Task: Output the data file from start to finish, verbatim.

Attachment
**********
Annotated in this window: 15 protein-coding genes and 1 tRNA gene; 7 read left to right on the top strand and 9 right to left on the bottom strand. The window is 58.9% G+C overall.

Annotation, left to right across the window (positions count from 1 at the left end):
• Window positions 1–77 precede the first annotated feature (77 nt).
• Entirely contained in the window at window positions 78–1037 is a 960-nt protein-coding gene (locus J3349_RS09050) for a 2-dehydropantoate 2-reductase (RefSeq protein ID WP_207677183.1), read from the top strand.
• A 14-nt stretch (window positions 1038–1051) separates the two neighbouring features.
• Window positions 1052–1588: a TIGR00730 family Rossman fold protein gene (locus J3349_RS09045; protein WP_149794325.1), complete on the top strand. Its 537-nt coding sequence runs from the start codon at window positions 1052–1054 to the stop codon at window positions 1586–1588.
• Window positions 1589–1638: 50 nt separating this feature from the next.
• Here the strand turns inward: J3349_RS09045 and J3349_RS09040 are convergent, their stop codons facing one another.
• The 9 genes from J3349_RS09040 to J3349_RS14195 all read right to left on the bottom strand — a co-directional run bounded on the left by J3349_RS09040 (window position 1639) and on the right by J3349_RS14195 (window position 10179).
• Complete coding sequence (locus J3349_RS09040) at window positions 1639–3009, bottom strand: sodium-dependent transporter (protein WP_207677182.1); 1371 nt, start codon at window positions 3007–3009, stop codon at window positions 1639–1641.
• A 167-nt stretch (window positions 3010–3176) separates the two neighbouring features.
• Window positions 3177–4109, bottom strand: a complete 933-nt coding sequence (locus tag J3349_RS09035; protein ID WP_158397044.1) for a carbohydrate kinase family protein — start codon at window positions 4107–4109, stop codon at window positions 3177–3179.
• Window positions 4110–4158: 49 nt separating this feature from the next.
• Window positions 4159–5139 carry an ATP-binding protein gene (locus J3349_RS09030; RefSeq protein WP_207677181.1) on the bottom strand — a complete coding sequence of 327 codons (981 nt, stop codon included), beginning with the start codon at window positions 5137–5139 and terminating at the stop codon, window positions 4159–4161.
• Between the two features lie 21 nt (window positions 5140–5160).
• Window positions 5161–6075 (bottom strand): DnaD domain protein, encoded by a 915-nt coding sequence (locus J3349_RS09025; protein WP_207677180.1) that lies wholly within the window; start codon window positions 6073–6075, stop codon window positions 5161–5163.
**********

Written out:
Annotated in this window: 15 protein-coding genes and 1 tRNA gene; 7 read left to right on the top strand and 9 right to left on the bottom strand. The window is 58.9% G+C overall.

Annotation, left to right across the window (positions count from 1 at the left end):
• Window positions 1–77 precede the first annotated feature (77 nt).
• Entirely contained in the window at window positions 78–1037 is a 960-nt protein-coding gene (locus J3349_RS09050) for a 2-dehydropantoate 2-reductase (RefSeq protein ID WP_207677183.1), read from the top strand.
• A 14-nt stretch (window positions 1038–1051) separates the two neighbouring features.
• Window positions 1052–1588: a TIGR00730 family Rossman fold protein gene (locus J3349_RS09045; protein WP_149794325.1), complete on the top strand. Its 537-nt coding sequence runs from the start codon at window positions 1052–1054 to the stop codon at window positions 1586–1588.
• Window positions 1589–1638: 50 nt separating this feature from the next.
• Here the strand turns inward: J3349_RS09045 and J3349_RS09040 are convergent, their stop codons facing one another.
• The 9 genes from J3349_RS09040 to J3349_RS14195 all read right to left on the bottom strand — a co-directional run bounded on the left by J3349_RS09040 (window position 1639) and on the right by J3349_RS14195 (window position 10179).
• Complete coding sequence (locus J3349_RS09040) at window positions 1639–3009, bottom strand: sodium-dependent transporter (protein WP_207677182.1); 1371 nt, start codon at window positions 3007–3009, stop codon at window positions 1639–1641.
• A 167-nt stretch (window positions 3010–3176) separates the two neighbouring features.
• Window positions 3177–4109, bottom strand: a complete 933-nt coding sequence (locus tag J3349_RS09035; protein ID WP_158397044.1) for a carbohydrate kinase family protein — start codon at window positions 4107–4109, stop codon at window positions 3177–3179.
• Window positions 4110–4158: 49 nt separating this feature from the next.
• Window positions 4159–5139 carry an ATP-binding protein gene (locus J3349_RS09030; RefSeq protein WP_207677181.1) on the bottom strand — a complete coding sequence of 327 codons (981 nt, stop codon included), beginning with the start codon at window positions 5137–5139 and terminating at the stop codon, window positions 4159–4161.
• Between the two features lie 21 nt (window positions 5140–5160).
• Window positions 5161–6075 (bottom strand): DnaD domain protein, encoded by a 915-nt coding sequence (locus J3349_RS09025; protein WP_207677180.1) that lies wholly within the window; start codon window positions 6073–6075, stop codon window positions 5161–5163.